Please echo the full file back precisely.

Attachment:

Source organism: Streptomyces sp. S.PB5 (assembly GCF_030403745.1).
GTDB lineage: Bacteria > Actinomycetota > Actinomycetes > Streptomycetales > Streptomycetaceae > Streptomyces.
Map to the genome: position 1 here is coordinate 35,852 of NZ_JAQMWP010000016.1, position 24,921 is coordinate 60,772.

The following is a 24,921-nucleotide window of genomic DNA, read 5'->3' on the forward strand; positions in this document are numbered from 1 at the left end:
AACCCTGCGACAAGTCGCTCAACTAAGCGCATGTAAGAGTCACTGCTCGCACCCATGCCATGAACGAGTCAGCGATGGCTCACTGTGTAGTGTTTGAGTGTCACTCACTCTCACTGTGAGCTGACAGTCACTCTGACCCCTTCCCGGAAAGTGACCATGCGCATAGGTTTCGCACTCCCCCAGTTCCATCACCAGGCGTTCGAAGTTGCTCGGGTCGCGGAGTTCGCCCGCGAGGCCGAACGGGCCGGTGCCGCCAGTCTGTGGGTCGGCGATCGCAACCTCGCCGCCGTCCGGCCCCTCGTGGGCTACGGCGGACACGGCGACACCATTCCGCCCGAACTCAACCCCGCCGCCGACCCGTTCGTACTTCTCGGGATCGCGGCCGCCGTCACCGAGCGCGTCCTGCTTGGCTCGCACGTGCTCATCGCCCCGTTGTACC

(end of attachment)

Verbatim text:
Source organism: Streptomyces sp. S.PB5 (assembly GCF_030403745.1).
GTDB lineage: Bacteria > Actinomycetota > Actinomycetes > Streptomycetales > Streptomycetaceae > Streptomyces.
Map to the genome: position 1 here is coordinate 35,852 of NZ_JAQMWP010000016.1, position 24,921 is coordinate 60,772.

The following is a 24,921-nucleotide window of genomic DNA, read 5'->3' on the forward strand; positions in this document are numbered from 1 at the left end:
AACCCTGCGACAAGTCGCTCAACTAAGCGCATGTAAGAGTCACTGCTCGCACCCATGCCATGAACGAGTCAGCGATGGCTCACTGTGTAGTGTTTGAGTGTCACTCACTCTCACTGTGAGCTGACAGTCACTCTGACCCCTTCCCGGAAAGTGACCATGCGCATAGGTTTCGCACTCCCCCAGTTCCATCACCAGGCGTTCGAAGTTGCTCGGGTCGCGGAGTTCGCCCGCGAGGCCGAACGGGCCGGTGCCGCCAGTCTGTGGGTCGGCGATCGCAACCTCGCCGCCGTCCGGCCCCTCGTGGGCTACGGCGGACACGGCGACACCATTCCGCCCGAACTCAACCCCGCCGCCGACCCGTTCGTACTTCTCGGGATCGCGGCCGCCGTCACCGAGCGCGTCCTGCTTGGCTCGCACGTGCTCATCGCCCCGTTGTACC